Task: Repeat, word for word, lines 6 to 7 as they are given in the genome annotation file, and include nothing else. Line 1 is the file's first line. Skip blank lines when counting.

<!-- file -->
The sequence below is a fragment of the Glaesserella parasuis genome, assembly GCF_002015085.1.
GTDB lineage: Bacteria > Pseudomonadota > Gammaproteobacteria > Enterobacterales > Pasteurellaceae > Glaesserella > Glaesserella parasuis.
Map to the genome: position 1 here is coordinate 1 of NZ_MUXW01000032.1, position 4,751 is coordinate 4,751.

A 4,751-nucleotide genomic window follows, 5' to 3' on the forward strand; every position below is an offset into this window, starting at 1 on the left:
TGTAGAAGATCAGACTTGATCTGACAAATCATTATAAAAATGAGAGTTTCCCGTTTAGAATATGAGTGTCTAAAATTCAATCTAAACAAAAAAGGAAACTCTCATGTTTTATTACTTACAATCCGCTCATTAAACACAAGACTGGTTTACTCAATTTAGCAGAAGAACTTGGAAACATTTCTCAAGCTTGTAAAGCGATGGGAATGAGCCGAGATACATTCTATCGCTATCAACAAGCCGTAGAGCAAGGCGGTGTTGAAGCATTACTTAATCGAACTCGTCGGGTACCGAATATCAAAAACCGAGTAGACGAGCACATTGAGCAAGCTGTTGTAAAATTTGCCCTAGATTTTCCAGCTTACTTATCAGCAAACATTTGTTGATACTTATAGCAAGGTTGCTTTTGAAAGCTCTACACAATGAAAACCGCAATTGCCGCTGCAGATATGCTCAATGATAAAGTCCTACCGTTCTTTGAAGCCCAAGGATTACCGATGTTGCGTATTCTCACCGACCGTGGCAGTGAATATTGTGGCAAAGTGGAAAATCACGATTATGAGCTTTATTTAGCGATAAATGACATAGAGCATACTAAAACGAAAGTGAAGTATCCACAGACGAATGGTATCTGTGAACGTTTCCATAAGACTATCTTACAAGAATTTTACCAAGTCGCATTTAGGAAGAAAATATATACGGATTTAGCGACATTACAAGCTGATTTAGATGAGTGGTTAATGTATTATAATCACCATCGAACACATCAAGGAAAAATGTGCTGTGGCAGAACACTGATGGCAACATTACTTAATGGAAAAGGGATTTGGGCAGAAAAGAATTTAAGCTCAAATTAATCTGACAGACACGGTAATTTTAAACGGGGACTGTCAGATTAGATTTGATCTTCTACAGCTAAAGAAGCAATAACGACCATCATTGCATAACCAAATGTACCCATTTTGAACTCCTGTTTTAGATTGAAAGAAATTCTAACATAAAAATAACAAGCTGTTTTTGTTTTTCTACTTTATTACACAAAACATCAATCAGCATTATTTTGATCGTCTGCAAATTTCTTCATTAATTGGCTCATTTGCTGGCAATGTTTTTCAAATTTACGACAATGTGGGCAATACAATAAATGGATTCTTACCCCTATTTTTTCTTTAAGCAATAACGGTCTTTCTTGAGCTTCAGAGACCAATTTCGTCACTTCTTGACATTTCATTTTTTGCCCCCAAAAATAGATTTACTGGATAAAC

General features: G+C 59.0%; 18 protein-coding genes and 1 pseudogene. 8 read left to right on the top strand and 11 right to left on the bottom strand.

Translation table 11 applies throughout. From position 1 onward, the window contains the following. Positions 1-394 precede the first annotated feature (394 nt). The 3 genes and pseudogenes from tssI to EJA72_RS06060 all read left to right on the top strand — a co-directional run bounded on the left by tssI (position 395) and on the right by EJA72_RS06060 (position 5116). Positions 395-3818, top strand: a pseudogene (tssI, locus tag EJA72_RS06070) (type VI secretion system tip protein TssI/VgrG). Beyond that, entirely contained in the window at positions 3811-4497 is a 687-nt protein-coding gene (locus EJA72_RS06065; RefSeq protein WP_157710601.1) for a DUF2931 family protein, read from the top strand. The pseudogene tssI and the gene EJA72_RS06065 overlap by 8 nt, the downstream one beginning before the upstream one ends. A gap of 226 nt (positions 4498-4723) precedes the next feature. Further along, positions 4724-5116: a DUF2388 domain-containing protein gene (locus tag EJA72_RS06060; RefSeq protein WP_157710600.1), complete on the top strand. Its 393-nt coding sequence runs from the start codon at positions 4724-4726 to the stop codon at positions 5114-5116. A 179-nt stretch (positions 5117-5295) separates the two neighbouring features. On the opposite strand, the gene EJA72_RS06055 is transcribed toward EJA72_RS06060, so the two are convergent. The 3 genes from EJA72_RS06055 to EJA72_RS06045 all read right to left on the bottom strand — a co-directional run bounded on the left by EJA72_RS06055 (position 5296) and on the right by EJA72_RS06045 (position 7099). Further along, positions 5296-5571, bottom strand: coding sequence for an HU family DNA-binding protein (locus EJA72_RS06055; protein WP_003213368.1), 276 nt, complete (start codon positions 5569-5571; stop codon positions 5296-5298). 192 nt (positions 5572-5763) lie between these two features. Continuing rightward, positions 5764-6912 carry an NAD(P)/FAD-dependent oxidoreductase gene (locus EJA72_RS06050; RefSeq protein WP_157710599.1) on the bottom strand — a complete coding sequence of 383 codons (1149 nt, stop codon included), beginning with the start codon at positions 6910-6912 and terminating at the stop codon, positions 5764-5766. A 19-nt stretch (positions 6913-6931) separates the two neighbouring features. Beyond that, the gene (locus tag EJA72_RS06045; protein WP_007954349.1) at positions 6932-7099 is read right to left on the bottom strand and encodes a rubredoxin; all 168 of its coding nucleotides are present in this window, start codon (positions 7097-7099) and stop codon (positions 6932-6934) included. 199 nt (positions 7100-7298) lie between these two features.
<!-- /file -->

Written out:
General features: G+C 59.0%; 18 protein-coding genes and 1 pseudogene. 8 read left to right on the top strand and 11 right to left on the bottom strand.

Translation table 11 applies throughout. From position 1 onward, the window contains the following. Positions 1-394 precede the first annotated feature (394 nt). The 3 genes and pseudogenes from tssI to EJA72_RS06060 all read left to right on the top strand — a co-directional run bounded on the left by tssI (position 395) and on the right by EJA72_RS06060 (position 5116). Positions 395-3818, top strand: a pseudogene (tssI, locus tag EJA72_RS06070) (type VI secretion system tip protein TssI/VgrG). Beyond that, entirely contained in the window at positions 3811-4497 is a 687-nt protein-coding gene (locus EJA72_RS06065; RefSeq protein WP_157710601.1) for a DUF2931 family protein, read from the top strand. The pseudogene tssI and the gene EJA72_RS06065 overlap by 8 nt, the downstream one beginning before the upstream one ends. A gap of 226 nt (positions 4498-4723) precedes the next feature. Further along, positions 4724-5116: a DUF2388 domain-containing protein gene (locus tag EJA72_RS06060; RefSeq protein WP_157710600.1), complete on the top strand. Its 393-nt coding sequence runs from the start codon at positions 4724-4726 to the stop codon at positions 5114-5116. A 179-nt stretch (positions 5117-5295) separates the two neighbouring features. On the opposite strand, the gene EJA72_RS06055 is transcribed toward EJA72_RS06060, so the two are convergent. The 3 genes from EJA72_RS06055 to EJA72_RS06045 all read right to left on the bottom strand — a co-directional run bounded on the left by EJA72_RS06055 (position 5296) and on the right by EJA72_RS06045 (position 7099). Further along, positions 5296-5571, bottom strand: coding sequence for an HU family DNA-binding protein (locus EJA72_RS06055; protein WP_003213368.1), 276 nt, complete (start codon positions 5569-5571; stop codon positions 5296-5298). 192 nt (positions 5572-5763) lie between these two features. Continuing rightward, positions 5764-6912 carry an NAD(P)/FAD-dependent oxidoreductase gene (locus EJA72_RS06050; RefSeq protein WP_157710599.1) on the bottom strand — a complete coding sequence of 383 codons (1149 nt, stop codon included), beginning with the start codon at positions 6910-6912 and terminating at the stop codon, positions 5764-5766. A 19-nt stretch (positions 6913-6931) separates the two neighbouring features. Beyond that, the gene (locus tag EJA72_RS06045; protein WP_007954349.1) at positions 6932-7099 is read right to left on the bottom strand and encodes a rubredoxin; all 168 of its coding nucleotides are present in this window, start codon (positions 7097-7099) and stop codon (positions 6932-6934) included. 199 nt (positions 7100-7298) lie between these two features.